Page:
Know the basics
1. What are crooked teeth?
There are several reasons why some people experience crooked teeth, as well as overlapping teeth, or twisted teeth. Some people’s mouths are too small for their teeth, which crowds the teeth and causes them to shift.
In other cases, a person’s upper and lower jaws aren’t the same size or are malformed, resulting in either an overbite, when there is excessive protrusion of the upper jaw, or an underbite, when the lower jaw protrudes forward causing the lower jaw and teeth to extend out beyond the upper teeth.
Moreover, crooked teeth can:
- Interfere with proper chewing.
- Make keeping teeth clean more of a challenge, increasing the risk of tooth decay, cavities, and gingivitis.
- Strain the teeth, jaws, and muscles, increasing the risk of breaking a tooth.
- Make people feel self-conscious about their appearance and affect their self-esteem.
The teeth won’t be able to perform vital functions if they’re misaligned. Learn more about this issue and how it may be treated, to protect your overall oral and digestive health.
Generally, crooked teeth are a fairly common problem. However, it can be managed by reducing your risk factors. Please discuss with your doctor for further information.
Depending on the classification of crooked teeth, the symptoms of the disorder may be subtle or severe. Typical symptoms of it include:
- Improper alignment of the teeth
- Alteration in the appearance of the face
- Frequent biting of the inner cheeks or tongue
- Discomfort when chewing or biting
- Speech problems, including the development of a lisp
- Breathing through the mouth rather than the nose
Early diagnosis and treatment can prevent crooked teeth from worsening, so talk to your doctor as soon as possible to prevent this condition.
Diagnosis & Treatments
1. How is crooked teeth diagnosed?
Crooked teeth are typically diagnosed through routine dental exams. First, your dentist will examine your teeth and may perform dental X-rays to determine if your teeth are properly aligned. If the X-rays suggest crooked teeth, the dentist will classify it according to its type and severity.
Generally, there are three major classes of crooked teeth:
The 1st class of crooked teeth is diagnosed when the upper teeth overlap the lower teeth. In this type of crooked teeth, the bite is normal and the overlap is slight. Class 1 crooked teeth is the most common classification of crooked teeth.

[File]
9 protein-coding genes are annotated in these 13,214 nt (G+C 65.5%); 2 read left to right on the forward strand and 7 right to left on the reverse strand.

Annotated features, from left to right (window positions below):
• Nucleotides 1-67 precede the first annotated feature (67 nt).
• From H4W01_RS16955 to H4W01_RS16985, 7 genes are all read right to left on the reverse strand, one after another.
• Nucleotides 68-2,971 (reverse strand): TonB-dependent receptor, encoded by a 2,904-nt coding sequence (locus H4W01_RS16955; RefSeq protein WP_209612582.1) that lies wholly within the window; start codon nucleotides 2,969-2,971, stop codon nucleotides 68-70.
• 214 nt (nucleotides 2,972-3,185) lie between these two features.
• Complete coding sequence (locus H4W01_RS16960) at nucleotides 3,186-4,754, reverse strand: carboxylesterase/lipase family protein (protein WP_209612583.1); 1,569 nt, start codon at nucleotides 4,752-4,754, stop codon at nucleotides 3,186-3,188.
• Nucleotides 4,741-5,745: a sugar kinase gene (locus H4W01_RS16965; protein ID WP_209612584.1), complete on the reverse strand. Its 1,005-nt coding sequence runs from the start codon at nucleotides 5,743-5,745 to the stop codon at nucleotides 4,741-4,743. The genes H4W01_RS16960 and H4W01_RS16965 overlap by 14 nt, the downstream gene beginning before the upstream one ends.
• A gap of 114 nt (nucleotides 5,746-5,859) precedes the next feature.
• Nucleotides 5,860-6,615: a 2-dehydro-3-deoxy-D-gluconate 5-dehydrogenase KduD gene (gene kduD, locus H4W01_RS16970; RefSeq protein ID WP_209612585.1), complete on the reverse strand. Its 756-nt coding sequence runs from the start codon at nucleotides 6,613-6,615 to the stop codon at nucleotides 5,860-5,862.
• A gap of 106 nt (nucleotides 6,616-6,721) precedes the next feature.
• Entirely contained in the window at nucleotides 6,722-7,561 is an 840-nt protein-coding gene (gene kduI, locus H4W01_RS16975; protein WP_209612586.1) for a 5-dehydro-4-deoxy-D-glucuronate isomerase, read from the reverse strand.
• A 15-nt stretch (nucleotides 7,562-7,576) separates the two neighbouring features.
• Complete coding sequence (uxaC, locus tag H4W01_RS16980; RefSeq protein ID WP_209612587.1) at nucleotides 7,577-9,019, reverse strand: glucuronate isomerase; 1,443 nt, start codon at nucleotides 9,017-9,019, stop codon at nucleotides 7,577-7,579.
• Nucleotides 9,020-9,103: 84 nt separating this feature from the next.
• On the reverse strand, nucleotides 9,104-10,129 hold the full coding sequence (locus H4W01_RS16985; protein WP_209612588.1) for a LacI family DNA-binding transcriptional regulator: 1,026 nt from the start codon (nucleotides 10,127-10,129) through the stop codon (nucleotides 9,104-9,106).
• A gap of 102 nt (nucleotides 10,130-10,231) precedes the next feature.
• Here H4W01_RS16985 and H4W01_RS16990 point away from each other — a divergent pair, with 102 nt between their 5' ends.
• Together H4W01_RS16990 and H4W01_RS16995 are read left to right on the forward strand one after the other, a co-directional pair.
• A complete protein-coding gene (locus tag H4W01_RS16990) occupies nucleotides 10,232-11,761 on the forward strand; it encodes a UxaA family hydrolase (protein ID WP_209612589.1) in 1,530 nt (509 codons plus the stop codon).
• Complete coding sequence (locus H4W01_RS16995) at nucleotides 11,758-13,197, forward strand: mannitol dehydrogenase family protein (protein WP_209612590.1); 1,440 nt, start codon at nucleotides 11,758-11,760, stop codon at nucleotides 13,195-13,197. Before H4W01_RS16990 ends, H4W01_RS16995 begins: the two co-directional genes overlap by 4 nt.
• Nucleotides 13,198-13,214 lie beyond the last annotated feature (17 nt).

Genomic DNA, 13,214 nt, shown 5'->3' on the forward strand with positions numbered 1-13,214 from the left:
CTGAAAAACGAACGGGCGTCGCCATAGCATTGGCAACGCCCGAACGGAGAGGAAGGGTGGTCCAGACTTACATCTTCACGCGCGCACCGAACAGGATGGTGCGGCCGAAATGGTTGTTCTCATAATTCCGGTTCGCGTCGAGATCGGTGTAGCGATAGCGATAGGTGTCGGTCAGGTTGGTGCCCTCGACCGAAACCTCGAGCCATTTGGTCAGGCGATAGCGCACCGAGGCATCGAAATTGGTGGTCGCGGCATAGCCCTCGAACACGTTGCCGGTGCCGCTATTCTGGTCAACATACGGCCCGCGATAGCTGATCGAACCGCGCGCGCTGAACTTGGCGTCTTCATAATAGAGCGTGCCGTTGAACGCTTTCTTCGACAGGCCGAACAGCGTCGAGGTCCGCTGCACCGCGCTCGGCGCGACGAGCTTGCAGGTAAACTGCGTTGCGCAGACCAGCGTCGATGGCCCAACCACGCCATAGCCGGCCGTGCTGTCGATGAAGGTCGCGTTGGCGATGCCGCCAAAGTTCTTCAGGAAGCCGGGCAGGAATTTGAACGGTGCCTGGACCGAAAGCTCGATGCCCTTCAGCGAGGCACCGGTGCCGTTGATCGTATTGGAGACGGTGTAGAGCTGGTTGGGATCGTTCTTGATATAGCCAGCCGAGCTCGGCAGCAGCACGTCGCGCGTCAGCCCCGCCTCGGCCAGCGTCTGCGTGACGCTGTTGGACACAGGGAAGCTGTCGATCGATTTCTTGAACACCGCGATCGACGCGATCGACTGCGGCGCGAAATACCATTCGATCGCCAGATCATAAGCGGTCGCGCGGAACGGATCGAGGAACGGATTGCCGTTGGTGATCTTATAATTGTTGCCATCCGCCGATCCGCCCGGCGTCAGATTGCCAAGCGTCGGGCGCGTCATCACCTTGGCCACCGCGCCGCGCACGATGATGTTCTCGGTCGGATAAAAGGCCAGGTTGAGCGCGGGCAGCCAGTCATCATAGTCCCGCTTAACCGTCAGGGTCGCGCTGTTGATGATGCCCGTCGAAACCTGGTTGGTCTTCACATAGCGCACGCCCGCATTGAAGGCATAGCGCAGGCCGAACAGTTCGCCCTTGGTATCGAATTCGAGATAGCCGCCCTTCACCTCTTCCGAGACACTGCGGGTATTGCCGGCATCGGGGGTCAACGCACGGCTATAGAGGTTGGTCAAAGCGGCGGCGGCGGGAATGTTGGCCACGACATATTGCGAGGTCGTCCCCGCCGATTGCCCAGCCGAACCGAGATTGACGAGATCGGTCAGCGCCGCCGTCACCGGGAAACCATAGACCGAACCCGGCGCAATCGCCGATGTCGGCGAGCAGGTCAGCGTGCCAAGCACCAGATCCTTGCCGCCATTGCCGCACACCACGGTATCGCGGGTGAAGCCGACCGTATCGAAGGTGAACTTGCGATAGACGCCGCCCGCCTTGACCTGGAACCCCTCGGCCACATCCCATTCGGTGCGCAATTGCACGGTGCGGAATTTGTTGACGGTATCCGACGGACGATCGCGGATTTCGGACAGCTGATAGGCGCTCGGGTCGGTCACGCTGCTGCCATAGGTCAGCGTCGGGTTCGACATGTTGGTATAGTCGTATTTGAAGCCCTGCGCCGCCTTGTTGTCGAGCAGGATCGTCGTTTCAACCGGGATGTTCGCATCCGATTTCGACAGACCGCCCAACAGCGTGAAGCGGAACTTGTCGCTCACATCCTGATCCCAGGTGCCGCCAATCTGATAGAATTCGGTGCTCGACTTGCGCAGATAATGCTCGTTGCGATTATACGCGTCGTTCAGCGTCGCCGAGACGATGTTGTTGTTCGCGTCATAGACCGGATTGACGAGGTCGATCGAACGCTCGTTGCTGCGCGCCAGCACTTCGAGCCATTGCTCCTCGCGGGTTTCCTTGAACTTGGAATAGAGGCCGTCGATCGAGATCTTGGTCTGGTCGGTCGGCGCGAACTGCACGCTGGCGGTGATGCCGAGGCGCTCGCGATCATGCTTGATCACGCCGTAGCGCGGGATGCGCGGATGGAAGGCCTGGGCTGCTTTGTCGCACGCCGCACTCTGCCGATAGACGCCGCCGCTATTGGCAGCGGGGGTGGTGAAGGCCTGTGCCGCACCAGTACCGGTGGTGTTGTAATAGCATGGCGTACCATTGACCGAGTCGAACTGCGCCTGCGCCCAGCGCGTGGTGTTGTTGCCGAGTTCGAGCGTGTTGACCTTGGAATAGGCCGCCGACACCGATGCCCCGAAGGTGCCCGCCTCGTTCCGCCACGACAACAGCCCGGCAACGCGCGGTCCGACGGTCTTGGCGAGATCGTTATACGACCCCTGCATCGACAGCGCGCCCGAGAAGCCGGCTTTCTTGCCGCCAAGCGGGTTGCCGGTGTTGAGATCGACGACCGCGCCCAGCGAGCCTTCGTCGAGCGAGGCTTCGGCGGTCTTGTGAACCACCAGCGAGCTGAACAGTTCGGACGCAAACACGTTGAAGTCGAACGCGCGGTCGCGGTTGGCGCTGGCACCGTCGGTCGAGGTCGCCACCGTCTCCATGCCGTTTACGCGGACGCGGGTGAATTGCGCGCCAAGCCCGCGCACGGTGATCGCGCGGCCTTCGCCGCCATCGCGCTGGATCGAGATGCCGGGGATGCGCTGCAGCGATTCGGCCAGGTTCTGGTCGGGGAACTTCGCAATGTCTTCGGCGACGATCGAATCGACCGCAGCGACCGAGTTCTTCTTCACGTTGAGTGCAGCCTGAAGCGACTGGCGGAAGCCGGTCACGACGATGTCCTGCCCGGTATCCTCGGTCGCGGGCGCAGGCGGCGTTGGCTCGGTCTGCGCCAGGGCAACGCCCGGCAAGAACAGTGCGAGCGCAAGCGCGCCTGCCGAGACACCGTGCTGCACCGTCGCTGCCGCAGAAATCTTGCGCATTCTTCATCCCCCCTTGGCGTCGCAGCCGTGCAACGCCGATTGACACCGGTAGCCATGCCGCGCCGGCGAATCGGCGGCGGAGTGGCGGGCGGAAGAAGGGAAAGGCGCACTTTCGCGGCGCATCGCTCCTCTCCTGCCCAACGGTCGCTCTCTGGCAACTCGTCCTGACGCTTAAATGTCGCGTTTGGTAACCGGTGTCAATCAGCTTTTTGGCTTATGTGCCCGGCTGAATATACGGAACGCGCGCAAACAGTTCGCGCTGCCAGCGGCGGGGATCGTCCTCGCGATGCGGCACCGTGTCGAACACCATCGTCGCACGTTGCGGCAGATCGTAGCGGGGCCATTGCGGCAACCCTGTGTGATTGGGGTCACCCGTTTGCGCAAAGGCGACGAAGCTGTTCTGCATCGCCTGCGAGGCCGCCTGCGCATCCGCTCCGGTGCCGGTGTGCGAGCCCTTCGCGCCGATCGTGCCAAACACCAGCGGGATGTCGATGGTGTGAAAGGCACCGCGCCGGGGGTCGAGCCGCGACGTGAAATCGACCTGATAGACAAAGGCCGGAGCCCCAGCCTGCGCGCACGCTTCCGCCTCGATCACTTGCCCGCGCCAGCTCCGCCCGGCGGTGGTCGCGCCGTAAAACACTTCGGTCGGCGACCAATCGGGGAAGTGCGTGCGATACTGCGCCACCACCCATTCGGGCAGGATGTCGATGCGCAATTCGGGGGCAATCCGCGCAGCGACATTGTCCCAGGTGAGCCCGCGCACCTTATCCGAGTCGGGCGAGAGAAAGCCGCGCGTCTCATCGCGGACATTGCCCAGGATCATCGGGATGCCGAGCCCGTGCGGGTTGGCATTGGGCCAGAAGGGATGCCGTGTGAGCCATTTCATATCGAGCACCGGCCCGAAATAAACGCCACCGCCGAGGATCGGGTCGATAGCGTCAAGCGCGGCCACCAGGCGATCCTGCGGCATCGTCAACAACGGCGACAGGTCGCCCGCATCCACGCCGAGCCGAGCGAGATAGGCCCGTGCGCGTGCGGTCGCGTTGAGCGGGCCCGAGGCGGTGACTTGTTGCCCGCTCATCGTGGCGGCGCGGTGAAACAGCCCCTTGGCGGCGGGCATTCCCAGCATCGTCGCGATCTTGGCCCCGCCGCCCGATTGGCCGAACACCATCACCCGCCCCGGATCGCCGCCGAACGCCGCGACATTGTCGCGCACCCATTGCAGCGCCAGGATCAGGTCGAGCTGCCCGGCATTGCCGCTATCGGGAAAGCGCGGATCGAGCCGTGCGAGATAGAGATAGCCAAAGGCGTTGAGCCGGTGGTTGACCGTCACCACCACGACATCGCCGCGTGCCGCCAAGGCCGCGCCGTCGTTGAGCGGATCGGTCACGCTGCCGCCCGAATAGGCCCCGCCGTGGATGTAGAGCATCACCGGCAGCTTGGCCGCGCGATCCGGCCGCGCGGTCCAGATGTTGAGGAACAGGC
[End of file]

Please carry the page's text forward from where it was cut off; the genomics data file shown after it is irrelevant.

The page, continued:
This class of crooked teeth is diagnosed when a severe overbite is present. This condition, known as retrognathism (or retrognathia), means that the upper teeth and jaw significantly overlap the lower jaw and teeth.
Class 3 crooked teeth is also diagnosed when there’s a severe underbite. This condition, also known as prognathism, means that the lower jaw protrudes forward. This causes the lower teeth to overlap the upper teeth and jaw.
2. How is crooked teeth treated?
In general, most people with mild crooked teeth will not require any treatment. However, your dentist may refer you to an orthodontist if your crooked teeth are severe.
Depending on your type of crooked teeth, your orthodontist may recommend various treatments. These can include:
- Braces to correct the position of the teeth
- Removal of teeth to correct overcrowding
- Reshaping, bonding, or capping of teeth
- Surgery to reshape or shorten the jaw
- Wires or plates to stabilize the jaw bone
Treatment for the disorder may also result in some complications. These include:
- Tooth decay
- Pain or discomfort
- Irritation of the mouth from the use of appliances, such as braces
- Difficulty chewing or speaking during treatment
In general, crooked teeth are a genetic condition, which means it can be passed down from one generation to the next.
Furthermore, there are some conditions or habits that may change the shape and structure of the jaw. These include:
- Cleft lip and palate
- Frequent use of a pacifier after the age of 3
- Prolonged use of bottle feeding in early childhood
- Thumb sucking in early childhood
- Injuries that result in the misalignment of the jaw
- Tumors in the mouth or jaw
- Abnormally shaped or impacted teeth
- Poor dental care that results in improperly fitting dental fillings, crowns, or braces
- Airway obstruction (mouth breathing), potentially caused by allergies or by enlarged adenoids or tonsils
2. Risk factors
The risk factors of this condition are still unknown, and many scientists believe that the patient inherits the gene from their parents.
Need further information? Contact GO.CARE manage team to get more details from expert doctors and medical specialists.
GO.CARE does not provide medical advice, diagnosis or treatment.
Crooked teeth. http://www.webmd.com/oral-health/guide/crooked-teeth-misaligned-bites#1. Accessed 19 Feb, 2017.
Crooked teeth. http://www.healthline.com/health/malocclusion-of-teeth#Overview1. Accessed 19 Feb, 2017.
Crooked teeth. https://en.wikipedia.org/wiki/Malocclusion. Accessed 19 Feb, 2017.